Fire Department Conducts Test on Standpipe of Strauss Building—Description of Building’s System—The Official Figures of the Test

AN interesting test, using motor pumpers in connection with the standpipe system of a 32-story building standing 475 feet in the air was made in Chicago, I11., on Sunday, May 4, by the fire department of that city. This test was in the Strauss Building, Michigan and Jackson Boulevards, and was under the direction of Deputy Fire Marshal John C. McDonnell, the then chief of the fire prevention bureau. The official figures are given herewith.

According to the official report the standpipe system in this building consists of an 8-inch header circling the basement. This is connected to three Siamese fire department connections. 4 inches in diameter. The 8-dnch header in the basement is connected to four vertical standpipe risers 6 inches in diameter, extending from the ceiling of the sub-basement up to the twenty-second floor level, which is 260 feet above street grade; then only one standpipe continues up to the thirty-second floor, 425 feet elevation, being reduced to 4 inches above the 260-foot level. Each standpipe riser is in a stairwell and has two openings on each floor, basement and roof. One opening being a standard 2 1/2-inch opening with no hose and an l 1/2-inch opening with 75 feet of 1 1/2inch unlined hose. There is a four-stage centrifugal electric driven automatic fire pump located in the sub-basement. There is a 200 H. P. electric motor driving this 1,000 gal. per minute pump, capable of developing 250 lbs. pressure. A 2,000 gal. cushion tank, one-half air and one-half water, maintains 50 lbs. pressure at the highest opening, 425 feet above street grade. This cushion tank operates motor automatically as soon as pressure is reduced. An 8-inch suction supplies the pump which also has an 8-inch discharge. A pressure gauge was available at the top of the standpipe on the thirty-second floor, at 425 foot elevation.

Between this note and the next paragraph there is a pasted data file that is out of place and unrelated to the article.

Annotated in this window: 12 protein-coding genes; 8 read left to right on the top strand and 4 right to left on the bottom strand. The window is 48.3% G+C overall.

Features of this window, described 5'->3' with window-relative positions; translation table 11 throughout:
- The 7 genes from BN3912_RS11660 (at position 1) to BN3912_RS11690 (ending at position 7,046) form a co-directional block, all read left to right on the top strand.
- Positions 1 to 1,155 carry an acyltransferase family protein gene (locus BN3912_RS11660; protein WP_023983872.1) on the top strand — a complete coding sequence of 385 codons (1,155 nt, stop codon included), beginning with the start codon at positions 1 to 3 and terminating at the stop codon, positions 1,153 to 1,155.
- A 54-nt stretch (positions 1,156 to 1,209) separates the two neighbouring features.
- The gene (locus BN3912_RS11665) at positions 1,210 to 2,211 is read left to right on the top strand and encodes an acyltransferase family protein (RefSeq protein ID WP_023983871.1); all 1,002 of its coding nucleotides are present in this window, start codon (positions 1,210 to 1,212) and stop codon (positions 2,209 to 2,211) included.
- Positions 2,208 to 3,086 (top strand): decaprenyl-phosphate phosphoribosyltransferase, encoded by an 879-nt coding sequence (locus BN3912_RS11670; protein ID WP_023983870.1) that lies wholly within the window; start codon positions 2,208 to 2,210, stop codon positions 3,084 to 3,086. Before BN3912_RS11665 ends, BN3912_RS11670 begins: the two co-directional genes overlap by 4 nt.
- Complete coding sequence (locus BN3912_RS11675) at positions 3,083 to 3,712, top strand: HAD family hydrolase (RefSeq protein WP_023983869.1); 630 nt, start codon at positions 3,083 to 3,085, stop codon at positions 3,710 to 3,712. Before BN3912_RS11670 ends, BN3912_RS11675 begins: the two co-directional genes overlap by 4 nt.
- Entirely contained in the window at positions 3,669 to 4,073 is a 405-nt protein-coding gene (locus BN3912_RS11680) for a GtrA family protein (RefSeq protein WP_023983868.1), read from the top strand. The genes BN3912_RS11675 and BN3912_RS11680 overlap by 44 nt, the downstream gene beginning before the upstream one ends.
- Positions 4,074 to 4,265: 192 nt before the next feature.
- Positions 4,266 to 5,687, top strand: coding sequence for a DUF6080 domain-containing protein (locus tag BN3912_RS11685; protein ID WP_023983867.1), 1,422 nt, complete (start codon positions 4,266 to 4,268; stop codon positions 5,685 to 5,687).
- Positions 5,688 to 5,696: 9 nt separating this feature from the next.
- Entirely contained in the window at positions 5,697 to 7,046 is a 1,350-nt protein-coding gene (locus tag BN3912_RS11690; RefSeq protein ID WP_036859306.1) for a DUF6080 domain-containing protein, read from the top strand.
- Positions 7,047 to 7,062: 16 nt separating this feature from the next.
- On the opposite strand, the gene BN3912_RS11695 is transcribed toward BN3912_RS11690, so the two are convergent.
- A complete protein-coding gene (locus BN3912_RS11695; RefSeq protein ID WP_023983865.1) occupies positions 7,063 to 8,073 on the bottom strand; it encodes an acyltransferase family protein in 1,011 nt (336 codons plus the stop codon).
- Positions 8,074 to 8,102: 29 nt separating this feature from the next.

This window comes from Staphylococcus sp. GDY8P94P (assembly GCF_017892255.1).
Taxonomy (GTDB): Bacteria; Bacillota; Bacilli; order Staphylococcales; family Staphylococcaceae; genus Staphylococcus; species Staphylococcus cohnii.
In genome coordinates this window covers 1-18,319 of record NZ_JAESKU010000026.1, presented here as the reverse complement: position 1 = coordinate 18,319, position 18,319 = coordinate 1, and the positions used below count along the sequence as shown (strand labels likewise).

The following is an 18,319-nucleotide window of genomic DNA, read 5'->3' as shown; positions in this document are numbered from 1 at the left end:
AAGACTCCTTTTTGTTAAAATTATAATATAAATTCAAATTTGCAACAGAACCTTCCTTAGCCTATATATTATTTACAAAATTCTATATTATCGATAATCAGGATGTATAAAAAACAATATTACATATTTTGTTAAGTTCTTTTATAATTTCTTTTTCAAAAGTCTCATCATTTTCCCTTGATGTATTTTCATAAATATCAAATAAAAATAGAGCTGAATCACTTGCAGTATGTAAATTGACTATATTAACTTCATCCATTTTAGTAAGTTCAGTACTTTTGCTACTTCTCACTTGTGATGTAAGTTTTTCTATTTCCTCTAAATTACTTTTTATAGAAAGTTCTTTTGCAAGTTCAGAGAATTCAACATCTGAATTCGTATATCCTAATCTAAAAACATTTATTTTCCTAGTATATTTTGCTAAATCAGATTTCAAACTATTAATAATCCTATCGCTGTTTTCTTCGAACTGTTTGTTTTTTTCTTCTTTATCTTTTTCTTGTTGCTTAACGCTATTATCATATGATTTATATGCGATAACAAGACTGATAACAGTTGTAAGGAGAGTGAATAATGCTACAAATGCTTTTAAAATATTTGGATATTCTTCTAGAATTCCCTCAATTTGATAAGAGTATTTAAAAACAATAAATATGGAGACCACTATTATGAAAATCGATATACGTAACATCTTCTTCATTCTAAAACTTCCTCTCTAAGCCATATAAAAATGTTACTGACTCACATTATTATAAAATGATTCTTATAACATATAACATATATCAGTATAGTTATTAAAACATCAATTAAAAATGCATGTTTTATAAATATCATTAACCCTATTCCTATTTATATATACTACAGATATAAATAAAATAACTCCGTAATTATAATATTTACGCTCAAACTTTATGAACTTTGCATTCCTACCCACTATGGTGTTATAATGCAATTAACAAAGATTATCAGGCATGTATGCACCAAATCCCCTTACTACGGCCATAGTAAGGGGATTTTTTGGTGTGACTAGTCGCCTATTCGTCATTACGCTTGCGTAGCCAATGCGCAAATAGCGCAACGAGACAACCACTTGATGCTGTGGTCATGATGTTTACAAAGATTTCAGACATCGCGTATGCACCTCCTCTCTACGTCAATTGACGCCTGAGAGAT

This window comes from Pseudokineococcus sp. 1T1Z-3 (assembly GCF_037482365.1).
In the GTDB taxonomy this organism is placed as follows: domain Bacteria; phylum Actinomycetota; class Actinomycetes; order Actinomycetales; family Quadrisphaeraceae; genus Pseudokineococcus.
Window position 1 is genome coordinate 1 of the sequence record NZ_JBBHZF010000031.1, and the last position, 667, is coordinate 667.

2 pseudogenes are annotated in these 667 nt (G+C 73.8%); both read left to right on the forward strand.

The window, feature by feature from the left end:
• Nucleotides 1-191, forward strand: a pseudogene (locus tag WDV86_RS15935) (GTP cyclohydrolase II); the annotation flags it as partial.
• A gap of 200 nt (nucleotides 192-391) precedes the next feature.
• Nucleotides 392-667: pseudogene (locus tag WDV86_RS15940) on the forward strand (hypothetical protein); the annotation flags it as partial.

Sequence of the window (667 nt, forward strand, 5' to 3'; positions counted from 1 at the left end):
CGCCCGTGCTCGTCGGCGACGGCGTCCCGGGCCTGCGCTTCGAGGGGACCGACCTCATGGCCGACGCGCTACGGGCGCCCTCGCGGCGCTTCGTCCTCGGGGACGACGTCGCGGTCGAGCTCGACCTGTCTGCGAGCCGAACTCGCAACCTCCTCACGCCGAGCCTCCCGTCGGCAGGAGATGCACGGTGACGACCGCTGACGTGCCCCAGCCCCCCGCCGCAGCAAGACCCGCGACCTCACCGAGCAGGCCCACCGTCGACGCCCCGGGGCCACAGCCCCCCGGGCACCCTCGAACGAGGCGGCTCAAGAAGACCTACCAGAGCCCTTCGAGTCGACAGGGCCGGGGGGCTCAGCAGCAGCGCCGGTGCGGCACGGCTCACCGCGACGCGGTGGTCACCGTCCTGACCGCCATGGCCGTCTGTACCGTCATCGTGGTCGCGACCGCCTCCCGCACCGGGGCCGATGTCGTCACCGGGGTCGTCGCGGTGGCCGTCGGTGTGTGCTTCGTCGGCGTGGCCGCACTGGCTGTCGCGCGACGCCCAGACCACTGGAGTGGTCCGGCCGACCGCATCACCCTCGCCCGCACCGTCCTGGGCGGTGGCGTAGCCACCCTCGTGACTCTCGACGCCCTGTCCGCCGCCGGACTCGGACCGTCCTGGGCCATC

Test on Standpipes and City Pumpers, Strauss Building, Sunday, May 4, 1924—Pumpers, Mack, Seagrave, Ahrens-Fox

NOTE: 490 ft. elevation from street level to tower level, 25 ft. drop same as other test records show. 2-inch tip siamesed used in above test.

Stream from Top of 32-Story Strauss Building, Chicago, at an Elevation of 475 Feet in Recent Test of Standpipe and Motor Pumpers by Chicago Fire Department

(Continued on page 1284)

Test on Standpipes and City Pumpers, Strauss Building, Jackson & Michigan Boulevards, Sunday, May 4, 1924

Mack Pumper, Type A C 2 Model D 145 Chassis No. 733700

NOTE: 425 ft. head from street level to nozzle discharge level, 25 ft. drop from Siamese connection to standpipe line in sub-basement.

Seagrave Pumper, Model No. D-9 No. 30162

NOTE: 425 ft. head from street level to nozzle discharge level. 25 ft. drop from Siamese connection to standpipe line in sub-basement.

Ahrens-Fox Pumper, Model l-M-2 Register No. 892

Chicago Tests Pumpers on Skyscraper

(Continued from page 1265)

In this test one Seagrave No. 9, one Mack, type AC-2, model D and one Ahrens-Fox, model 1M2, triple combination cars were used. Arrangement of pumpers on the street was the same for all three apparatus. Each pumper had two 50-foot lengths of 2 1/2-inch hose connected to Siamese, except as noted in the four official tables published on page 1265. These tables give a very accurate idea of the test.

In the official report mention is made that “the pressure gauge on the Mack pumper was found to be inaccurate, A complete test by a Crosby positive dead weight testing apparatus caused corrections to be made accordingly. All gauges were tested by this same apparatus. Gauge testing conducted by L. J. Gibbon, hydraulic engineer, Capt. A. J. Mullaney.”

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